A Scottish researcher has unearthed seven long lost manuscripts, including correspondence between Robert Burns and his close friends, which throw significant new light on the life and work of the poet.
The manuscripts are believed among some of the most important findings concerning Burns in recent years, and this research offers academics and scholars new resources through which to study his life and works.
Full research findings will be presented on 12 January at the University of Glasgow Burns Conference 2013.
The finds include three holograph manuscripts written by Burns, three letters to the Bard, and one letter from Burns's own dear `Clarinda' to his physician, Dr William Maxwell.
Although some of these 'detached' manuscripts have been previously published, the original copies were lost for up to 200 years, until their re-discovery in 2010. They have now been privately sold to a collector.
Chris Rollie, the researcher who discovered and identified the lost manuscripts, said:"I realized very quickly that the material I was looking at was original and felt that some of it might be unpublished. Careful research revealed that, whilst some of the material had been previously published, it was long lost and some material was indeed new to Burns scholarship. I feel very privileged to have discovered these manuscripts and look forward to sharing their contents at the conference."
Professor Gerry Carruthers, Co-Director of the University of Glasgow's Centre for Robert Burns Studies, which is hosting the conference, said: "'The finding of the Clarinda letter in full is very timely as we move towards a new edition of Burns's correspondence, and the other new manuscript findings of letters similarly help.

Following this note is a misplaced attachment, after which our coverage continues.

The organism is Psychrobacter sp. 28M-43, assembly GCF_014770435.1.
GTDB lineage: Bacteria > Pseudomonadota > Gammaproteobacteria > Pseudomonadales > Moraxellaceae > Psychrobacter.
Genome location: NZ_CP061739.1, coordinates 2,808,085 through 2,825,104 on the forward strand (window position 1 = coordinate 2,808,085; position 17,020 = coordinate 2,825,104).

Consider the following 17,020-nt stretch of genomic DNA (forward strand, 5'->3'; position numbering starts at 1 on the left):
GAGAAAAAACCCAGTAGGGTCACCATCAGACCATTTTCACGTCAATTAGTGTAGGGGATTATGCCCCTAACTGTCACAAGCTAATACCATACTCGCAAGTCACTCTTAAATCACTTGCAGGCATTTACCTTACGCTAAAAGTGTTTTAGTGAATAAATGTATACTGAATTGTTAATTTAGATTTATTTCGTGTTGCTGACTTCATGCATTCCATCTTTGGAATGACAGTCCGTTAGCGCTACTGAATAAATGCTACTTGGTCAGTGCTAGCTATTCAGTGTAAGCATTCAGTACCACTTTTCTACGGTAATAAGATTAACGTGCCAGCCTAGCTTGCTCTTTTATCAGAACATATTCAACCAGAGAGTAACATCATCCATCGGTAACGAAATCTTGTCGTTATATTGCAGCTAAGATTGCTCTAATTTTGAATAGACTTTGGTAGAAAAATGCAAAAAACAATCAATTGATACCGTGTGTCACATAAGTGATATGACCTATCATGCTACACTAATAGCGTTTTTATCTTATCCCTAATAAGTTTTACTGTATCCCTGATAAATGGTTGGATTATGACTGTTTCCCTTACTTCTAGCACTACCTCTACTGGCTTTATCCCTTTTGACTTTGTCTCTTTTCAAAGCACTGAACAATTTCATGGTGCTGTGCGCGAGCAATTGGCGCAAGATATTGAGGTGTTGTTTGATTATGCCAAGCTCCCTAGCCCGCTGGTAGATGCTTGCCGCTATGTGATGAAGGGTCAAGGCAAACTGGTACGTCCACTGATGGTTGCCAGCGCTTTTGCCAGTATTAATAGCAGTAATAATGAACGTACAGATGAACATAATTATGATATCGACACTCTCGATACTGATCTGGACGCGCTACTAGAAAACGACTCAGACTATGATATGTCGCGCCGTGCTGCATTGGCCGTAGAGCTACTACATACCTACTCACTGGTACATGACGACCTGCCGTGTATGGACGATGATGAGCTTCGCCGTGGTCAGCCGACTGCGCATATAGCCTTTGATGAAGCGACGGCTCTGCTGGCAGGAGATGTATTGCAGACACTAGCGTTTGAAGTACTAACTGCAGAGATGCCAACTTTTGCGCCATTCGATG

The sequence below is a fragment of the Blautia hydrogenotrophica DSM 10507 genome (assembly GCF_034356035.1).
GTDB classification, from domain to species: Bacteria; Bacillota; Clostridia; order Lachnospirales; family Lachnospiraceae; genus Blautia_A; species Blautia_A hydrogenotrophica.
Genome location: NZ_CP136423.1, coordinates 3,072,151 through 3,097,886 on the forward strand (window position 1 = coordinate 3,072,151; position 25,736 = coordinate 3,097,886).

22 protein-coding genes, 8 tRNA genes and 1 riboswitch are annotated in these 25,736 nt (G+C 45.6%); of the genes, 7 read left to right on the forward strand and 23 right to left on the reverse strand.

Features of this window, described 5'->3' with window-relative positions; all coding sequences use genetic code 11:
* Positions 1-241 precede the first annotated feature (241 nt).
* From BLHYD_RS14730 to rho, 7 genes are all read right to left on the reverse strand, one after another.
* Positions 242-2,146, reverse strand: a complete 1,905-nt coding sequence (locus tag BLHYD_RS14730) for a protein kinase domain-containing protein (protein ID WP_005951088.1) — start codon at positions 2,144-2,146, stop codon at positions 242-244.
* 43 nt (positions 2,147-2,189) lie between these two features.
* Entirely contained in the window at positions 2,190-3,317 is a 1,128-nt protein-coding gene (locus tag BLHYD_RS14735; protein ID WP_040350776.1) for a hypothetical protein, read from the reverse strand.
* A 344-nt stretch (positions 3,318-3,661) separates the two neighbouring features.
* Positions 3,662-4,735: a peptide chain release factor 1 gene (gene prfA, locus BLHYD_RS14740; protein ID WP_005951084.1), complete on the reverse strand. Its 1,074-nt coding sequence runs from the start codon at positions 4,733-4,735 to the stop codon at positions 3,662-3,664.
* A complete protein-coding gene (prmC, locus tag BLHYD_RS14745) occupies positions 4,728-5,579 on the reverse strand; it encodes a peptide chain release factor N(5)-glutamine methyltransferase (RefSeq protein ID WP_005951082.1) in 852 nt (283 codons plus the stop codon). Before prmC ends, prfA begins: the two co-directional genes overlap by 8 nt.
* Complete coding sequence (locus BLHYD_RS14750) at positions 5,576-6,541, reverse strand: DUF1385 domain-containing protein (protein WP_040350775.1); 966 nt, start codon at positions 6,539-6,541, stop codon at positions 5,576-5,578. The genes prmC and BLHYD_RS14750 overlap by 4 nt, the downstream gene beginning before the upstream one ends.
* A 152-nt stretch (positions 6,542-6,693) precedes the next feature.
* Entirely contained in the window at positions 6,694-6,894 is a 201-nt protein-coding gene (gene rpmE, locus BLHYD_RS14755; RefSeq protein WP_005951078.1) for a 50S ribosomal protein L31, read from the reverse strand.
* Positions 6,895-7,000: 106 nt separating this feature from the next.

"The discovery of the draft, 'Composed on hearing a bird sing', will also help us understand better the creative process behind one of Burns's poems. The Aiken epistle and especially the Maxwell-McLehose exchange bring poignant and important additional detail to the immediate aftermath of Burns's death and its effect on those whom he had loved. It is very exciting that such lost manuscript material continues to emerge in the 21st century."
The manuscripts were found inside an Extra Illustrated W.Scott Douglas edition of 'The Works of Robert Burns', dating from 1877-79, which belonged to Burns's publisher, William Paterson. At least some of the manuscripts appear to have been at one time in the possession of Burns's close friend and physician, Dr William Maxwell. Maxwell was one of a small group of Burns's close friends who undertook the collection of the poet's own papers and related manuscripts following his death.
A full list of the discovered manuscripts:
- Handwritten Burns manuscript 'Phillis the fair'. The song was first published in 1800 but this manuscript, with minor textual variations, was previously unknown.
- Handwritten Burns manuscript `Composed on hearing a bird sing while musing on Chloris'. This pencil manuscript of an early draft of 'Ode to a Woodlark' was published in 1877-79, but has been lost ever since.
- Handwritten letter from Burns 'To Robert Muir, Kilmarnock'. Dated Mossgiel, 18 November, 1786. This short letter was first published in 1834 but lost thereafter.
- Letter from Clarinda to Robert Burns. Dated 2 August, 1791, this letter was previously published in part in 1877-79, but we now have the whole letter with the complete 'Clarinda' poem.
- Letter from Clarinda to Dr William Maxwell. Dated 31 October 1796, this letter was written to Burns's physician just over three months after the poet's death and was previously unpublished. In this letter Clarinda, having been informed that Burns's publisher, William Paterson, had possession of some or all of the letters she had sent to Burns, asks for them back. In a tender postscript she also requested details of Burns's `final scene' from Maxwell, who had attended the poet in his last hours.
- Letter by George Thomson to Robert Burns. Dated 20 August 1793, the manuscript of this letter from one of Burns's publishers was lost until now.
- Epistle to Burns by Andrew Hunter Aiken. This epistle from the subject of Burns's poem `Epistle to a Young Friend' was sent to Burns on 2 December 1793, and is thought to have never been published before.
Explore further: Dutch scientists use smell to recreate JFK, Diana and other famous deaths